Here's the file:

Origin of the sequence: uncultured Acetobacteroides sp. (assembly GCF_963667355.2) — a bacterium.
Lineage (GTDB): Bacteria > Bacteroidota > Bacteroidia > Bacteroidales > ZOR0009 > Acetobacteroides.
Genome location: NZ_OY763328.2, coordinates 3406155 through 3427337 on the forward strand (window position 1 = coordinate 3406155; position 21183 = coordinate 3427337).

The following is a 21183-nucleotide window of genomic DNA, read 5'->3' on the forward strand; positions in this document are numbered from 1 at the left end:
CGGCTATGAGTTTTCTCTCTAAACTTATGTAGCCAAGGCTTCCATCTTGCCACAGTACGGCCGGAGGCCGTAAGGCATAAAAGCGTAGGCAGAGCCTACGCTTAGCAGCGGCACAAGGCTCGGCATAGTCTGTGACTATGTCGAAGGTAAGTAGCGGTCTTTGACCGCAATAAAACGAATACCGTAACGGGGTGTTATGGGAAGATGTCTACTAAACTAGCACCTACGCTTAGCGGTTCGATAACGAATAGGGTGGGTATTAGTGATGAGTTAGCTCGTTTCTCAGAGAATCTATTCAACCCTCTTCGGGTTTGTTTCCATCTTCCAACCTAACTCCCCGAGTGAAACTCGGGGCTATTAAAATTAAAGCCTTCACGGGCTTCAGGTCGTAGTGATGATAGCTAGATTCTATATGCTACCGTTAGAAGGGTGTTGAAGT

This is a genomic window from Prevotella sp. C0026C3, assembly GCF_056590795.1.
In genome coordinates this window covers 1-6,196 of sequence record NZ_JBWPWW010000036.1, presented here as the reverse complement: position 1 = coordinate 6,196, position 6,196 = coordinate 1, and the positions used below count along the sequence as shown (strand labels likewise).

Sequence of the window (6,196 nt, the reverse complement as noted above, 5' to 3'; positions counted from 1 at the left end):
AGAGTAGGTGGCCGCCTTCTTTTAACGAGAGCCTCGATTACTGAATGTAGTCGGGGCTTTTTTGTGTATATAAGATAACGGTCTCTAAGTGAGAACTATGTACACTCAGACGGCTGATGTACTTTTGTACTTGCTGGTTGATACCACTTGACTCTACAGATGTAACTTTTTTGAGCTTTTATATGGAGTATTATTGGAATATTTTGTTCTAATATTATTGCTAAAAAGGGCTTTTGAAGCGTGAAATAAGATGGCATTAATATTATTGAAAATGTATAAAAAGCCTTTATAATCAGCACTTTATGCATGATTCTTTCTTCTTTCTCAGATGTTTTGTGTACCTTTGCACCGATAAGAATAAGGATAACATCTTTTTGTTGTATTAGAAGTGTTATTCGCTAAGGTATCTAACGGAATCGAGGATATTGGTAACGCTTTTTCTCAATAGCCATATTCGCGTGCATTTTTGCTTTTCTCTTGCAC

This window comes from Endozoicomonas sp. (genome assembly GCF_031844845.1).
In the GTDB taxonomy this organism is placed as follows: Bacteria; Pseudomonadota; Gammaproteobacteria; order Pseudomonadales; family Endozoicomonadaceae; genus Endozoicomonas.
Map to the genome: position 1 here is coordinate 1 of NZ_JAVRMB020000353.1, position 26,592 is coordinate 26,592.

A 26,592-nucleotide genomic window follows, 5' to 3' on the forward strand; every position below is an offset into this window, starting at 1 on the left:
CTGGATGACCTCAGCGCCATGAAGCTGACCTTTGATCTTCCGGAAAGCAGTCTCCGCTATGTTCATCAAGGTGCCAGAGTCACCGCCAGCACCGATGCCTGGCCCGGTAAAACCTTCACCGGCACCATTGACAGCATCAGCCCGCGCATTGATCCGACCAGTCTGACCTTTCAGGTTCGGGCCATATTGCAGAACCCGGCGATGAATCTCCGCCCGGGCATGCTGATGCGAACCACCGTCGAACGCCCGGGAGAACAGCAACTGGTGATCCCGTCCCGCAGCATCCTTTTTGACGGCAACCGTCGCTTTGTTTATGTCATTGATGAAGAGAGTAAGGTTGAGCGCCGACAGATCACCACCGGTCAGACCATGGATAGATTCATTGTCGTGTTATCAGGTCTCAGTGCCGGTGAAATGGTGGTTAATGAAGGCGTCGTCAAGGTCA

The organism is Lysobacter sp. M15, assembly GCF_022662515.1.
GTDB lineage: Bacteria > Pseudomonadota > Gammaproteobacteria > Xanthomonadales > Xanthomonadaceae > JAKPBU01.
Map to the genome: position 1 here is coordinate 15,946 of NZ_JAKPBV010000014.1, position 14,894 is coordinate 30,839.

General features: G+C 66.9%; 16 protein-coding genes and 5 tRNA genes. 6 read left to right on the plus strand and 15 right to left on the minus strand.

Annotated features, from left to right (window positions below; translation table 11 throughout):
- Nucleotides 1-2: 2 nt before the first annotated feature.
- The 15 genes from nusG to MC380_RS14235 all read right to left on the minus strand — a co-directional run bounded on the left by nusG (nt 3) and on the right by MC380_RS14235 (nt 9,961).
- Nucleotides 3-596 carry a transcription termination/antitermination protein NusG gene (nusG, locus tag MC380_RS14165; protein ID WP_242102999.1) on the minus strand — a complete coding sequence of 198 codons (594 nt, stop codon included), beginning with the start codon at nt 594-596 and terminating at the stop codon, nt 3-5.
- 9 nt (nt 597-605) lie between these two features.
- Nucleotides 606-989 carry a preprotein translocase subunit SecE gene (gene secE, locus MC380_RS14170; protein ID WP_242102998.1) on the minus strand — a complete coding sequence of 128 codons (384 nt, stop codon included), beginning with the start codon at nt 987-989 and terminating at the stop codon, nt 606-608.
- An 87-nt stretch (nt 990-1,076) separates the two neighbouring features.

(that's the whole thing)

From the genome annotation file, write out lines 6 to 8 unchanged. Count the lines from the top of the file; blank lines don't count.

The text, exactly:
This is a genomic window from Prevotella sp. C0026C3, assembly GCF_056590795.1.
In genome coordinates this window covers 1-6,196 of sequence record NZ_JBWPWW010000036.1, presented here as the reverse complement: position 1 = coordinate 6,196, position 6,196 = coordinate 1, and the positions used below count along the sequence as shown (strand labels likewise).

Sequence of the window (6,196 nt, the reverse complement as noted above, 5' to 3'; positions counted from 1 at the left end):